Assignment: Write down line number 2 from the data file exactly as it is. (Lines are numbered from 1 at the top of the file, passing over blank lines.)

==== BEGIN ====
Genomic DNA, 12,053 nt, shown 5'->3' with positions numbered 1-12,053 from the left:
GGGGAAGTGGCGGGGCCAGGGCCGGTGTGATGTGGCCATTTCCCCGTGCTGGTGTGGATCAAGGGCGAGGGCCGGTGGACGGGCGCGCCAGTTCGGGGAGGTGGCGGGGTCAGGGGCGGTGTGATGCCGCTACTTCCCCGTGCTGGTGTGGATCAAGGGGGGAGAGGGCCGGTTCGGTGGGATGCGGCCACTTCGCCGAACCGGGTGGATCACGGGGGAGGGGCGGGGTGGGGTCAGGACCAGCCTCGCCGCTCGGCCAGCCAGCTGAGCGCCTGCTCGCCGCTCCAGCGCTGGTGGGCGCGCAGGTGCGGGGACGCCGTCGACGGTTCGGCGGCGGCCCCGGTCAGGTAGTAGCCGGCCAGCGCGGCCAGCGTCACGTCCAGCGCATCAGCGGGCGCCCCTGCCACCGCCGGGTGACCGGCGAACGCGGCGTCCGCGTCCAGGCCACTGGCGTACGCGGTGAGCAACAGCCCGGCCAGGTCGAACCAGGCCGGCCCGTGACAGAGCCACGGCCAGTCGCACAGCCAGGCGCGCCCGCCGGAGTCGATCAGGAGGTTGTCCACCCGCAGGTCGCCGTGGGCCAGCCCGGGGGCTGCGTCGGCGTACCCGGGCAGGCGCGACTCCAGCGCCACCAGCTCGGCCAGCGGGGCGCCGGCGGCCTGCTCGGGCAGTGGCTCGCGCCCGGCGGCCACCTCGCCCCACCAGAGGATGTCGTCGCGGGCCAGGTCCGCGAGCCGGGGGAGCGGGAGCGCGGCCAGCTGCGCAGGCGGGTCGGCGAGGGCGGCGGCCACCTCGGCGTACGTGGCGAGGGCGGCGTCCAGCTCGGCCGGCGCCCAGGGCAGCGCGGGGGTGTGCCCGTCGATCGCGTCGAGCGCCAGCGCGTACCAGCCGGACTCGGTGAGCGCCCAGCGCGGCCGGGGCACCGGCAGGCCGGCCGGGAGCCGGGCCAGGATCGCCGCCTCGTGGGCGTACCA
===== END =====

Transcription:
GGGGAAGTGGCGGGGCCAGGGCCGGTGTGATGTGGCCATTTCCCCGTGCTGGTGTGGATCAAGGGCGAGGGCCGGTGGACGGGCGCGCCAGTTCGGGGAGGTGGCGGGGTCAGGGGCGGTGTGATGCCGCTACTTCCCCGTGCTGGTGTGGATCAAGGGGGGAGAGGGCCGGTTCGGTGGGATGCGGCCACTTCGCCGAACCGGGTGGATCACGGGGGAGGGGCGGGGTGGGGTCAGGACCAGCCTCGCCGCTCGGCCAGCCAGCTGAGCGCCTGCTCGCCGCTCCAGCGCTGGTGGGCGCGCAGGTGCGGGGACGCCGTCGACGGTTCGGCGGCGGCCCCGGTCAGGTAGTAGCCGGCCAGCGCGGCCAGCGTCACGTCCAGCGCATCAGCGGGCGCCCCTGCCACCGCCGGGTGACCGGCGAACGCGGCGTCCGCGTCCAGGCCACTGGCGTACGCGGTGAGCAACAGCCCGGCCAGGTCGAACCAGGCCGGCCCGTGACAGAGCCACGGCCAGTCGCACAGCCAGGCGCGCCCGCCGGAGTCGATCAGGAGGTTGTCCACCCGCAGGTCGCCGTGGGCCAGCCCGGGGGCTGCGTCGGCGTACCCGGGCAGGCGCGACTCCAGCGCCACCAGCTCGGCCAGCGGGGCGCCGGCGGCCTGCTCGGGCAGTGGCTCGCGCCCGGCGGCCACCTCGCCCCACCAGAGGATGTCGTCGCGGGCCAGGTCCGCGAGCCGGGGGAGCGGGAGCGCGGCCAGCTGCGCAGGCGGGTCGGCGAGGGCGGCGGCCACCTCGGCGTACGTGGCGAGGGCGGCGTCCAGCTCGGCCGGCGCCCAGGGCAGCGCGGGGGTGTGCCCGTCGATCGCGTCGAGCGCCAGCGCGTACCAGCCGGACTCGGTGAGCGCCCAGCGCGGCCGGGGCACCGGCAGGCCGGCCGGGAGCCGGGCCAGGATCGCCGCCTCGTGGGCGTACCA